Lancelot and Tristram Paper

Topics: Le Morte d'Arthur, Knights of the Round Table, Mordred Pages: 5 (1991 words) Published: December 5, 2012
Vincent Fripp
Dr. Hilligoss
Eng. 407
Lancelot and Tristram
The book Morte Darthur by Sir Thomas Malory is a compilation book that is filled with many stories of Arthurian legend. In Malory’s book is the retelling of the many well known knights in popular culture and of those who are relatively unknown. But the one of the most important elements of the book is the telling the story of the Knights of the Round Table. Malory’s stories do a great job of illustrating the story in such a way that makes it seem as if the reader was there experiencing it for themselves. Even though the most prevalent character throughout the book is King Arthur, Malory writes about two other knights who are of much important to the story the book tells. These two knights are Sir Lancelot and Sir Tristram. Before reading Malory’s book, I knew of King Arthur and of Sir Lancelot a little but I do not know of Sir Tristram. But after reading Morte Darthur, I am more knowledgeable of them and have a better understanding. It had also occurred to me that they had many similarities. Both knights were great and valiant. They were both portrayed as very loyal knights. But one of the biggest similarities between the two knights is the love triangles they were in which led to them deceiving their King. Because of the similar deceitful ways of both Sir Lancelot and Sir Tristram, I do not believe that they should be held in such high regard.

One of the first things that struck me when reading the tales of both Sir Lancelot and Sir Tristram was the fact that they were both great knights. One of the most obvious indicators of how these two were both great knights was the fact that they were both members of the round table. Both Sir Lancelot and Sir Tristram had fought in many battles and displayed their physical prowess during their battles and showed why they were often considered the greatest knights in the world. On the day when Sir Tristram first became a knight he was considered a knight that would fight to the end. We see signs of his greatness when he takes on two knights of King Arthur’s court: “Then they separated and came together as if it had been thunder. Sir Dodinas’ spear burst into pieces; Sir Tristram smote him with greater force so that he knocked him clean over the horse’s crupper, and he nearly broke his neck. When Sir Sagramore saw his fellow have such a fall he marveled at what knight this could be. He flourished his spear and came at Sir Tristram with all his might, and Sir Tristram came against him, and they came together like thunder. Sir Tristram smote Sir Sagramore a strong blow so that he knocked him and his horse to the earth. In the falling, he broke his thigh” (Malory 217). Before he even became a knight of the round table, Sir Tristram showed how powerful and mighty he was as a knight with his defeating of two Knights of the Round Table singlehandedly. The valor of Sir Tristram is often matched by that of Sir Lancelot throughout the book, which goes to show how similar the two are. Sir Lancelot, just as Sir Tristram had, fought battles that would seemingly be too overwhelming for any other knight and even to himself. One example of this would be when Sir Lancelot battled two giants by himself: “At once then, there came upon him two great giants, fully armored except for their heads, and each had a terrible club in his hand. Sir Lancelot raised his shield and blocked the stroke of one giant, and with his sword he clove his head in two. When his fellow saw that, he ran away like a madman, and Sir Lancelot followed after as fast as he could; he struck him on the shoulder and split him down to the navel. Then Sir Lancelot went into the hall. Sixty ladies and damsels came before him; they kneeled and thanked him and God for their deliverance” (Malory 146). Not only did he battle two giants by himself, he also battled Sir Aggravain, Sir Mordred, and twelve other knights. Lancelot, not being phased by being outnumbered,...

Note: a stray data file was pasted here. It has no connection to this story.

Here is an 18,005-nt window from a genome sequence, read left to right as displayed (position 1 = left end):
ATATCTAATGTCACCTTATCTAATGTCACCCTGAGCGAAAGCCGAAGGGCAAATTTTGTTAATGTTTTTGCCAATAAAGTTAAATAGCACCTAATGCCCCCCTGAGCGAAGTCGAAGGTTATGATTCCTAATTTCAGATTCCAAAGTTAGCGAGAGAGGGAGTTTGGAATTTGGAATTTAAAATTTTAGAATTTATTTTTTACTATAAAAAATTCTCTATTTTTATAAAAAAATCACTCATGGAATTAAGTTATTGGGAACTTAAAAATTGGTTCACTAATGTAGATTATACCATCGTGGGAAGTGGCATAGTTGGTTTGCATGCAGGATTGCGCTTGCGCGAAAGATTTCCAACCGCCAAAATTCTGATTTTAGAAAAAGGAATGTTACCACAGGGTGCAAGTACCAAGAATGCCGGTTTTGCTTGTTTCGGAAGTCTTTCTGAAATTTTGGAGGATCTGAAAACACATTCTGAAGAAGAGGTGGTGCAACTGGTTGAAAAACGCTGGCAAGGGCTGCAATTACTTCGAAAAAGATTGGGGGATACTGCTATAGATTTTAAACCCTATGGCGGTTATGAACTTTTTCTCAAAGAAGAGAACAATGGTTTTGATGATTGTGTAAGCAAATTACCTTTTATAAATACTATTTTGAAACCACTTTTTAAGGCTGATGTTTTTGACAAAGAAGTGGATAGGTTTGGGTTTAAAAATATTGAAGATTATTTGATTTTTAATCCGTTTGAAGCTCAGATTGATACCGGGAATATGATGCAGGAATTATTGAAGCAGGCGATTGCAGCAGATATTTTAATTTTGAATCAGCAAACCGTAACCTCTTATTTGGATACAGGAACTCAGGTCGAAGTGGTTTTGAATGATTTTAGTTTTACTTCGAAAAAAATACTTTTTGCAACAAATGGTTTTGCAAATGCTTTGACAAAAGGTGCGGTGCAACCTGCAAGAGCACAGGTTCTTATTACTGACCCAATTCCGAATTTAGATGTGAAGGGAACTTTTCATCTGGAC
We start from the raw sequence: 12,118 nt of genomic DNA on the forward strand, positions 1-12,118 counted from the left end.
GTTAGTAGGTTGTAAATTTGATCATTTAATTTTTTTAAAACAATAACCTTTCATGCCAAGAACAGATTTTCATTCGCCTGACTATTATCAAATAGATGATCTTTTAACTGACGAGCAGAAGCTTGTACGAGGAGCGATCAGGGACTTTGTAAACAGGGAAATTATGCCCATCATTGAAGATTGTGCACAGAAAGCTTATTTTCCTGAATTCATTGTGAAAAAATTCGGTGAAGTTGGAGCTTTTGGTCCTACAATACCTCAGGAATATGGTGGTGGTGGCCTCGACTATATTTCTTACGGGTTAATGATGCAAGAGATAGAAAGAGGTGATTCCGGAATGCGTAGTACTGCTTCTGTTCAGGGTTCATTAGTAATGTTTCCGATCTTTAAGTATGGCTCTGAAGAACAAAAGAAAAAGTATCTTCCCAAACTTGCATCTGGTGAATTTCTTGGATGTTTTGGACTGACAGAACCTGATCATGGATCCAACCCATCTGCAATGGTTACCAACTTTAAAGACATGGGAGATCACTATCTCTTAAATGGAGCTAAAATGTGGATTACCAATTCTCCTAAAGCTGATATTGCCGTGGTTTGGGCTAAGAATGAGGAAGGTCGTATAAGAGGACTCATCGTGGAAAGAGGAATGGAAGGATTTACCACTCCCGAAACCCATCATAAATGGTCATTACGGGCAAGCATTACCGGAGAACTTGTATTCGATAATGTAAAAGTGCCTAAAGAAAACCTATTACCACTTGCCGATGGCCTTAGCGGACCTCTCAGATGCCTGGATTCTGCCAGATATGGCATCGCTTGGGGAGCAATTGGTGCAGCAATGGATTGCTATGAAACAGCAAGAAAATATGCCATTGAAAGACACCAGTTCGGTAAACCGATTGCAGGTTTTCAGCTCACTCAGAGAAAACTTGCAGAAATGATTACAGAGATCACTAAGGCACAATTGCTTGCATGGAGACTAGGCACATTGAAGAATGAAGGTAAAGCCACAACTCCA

Cited: -------------------------------------------------
Malory, Thomas. Sir Thomas Malory’s Morte D’arthur: A New Modern Translation Based on the Winchester Manuscript. Ed. and trans. Dorsey Armstrong. West Lafayette, IN: Parlor P, 2009. Print.
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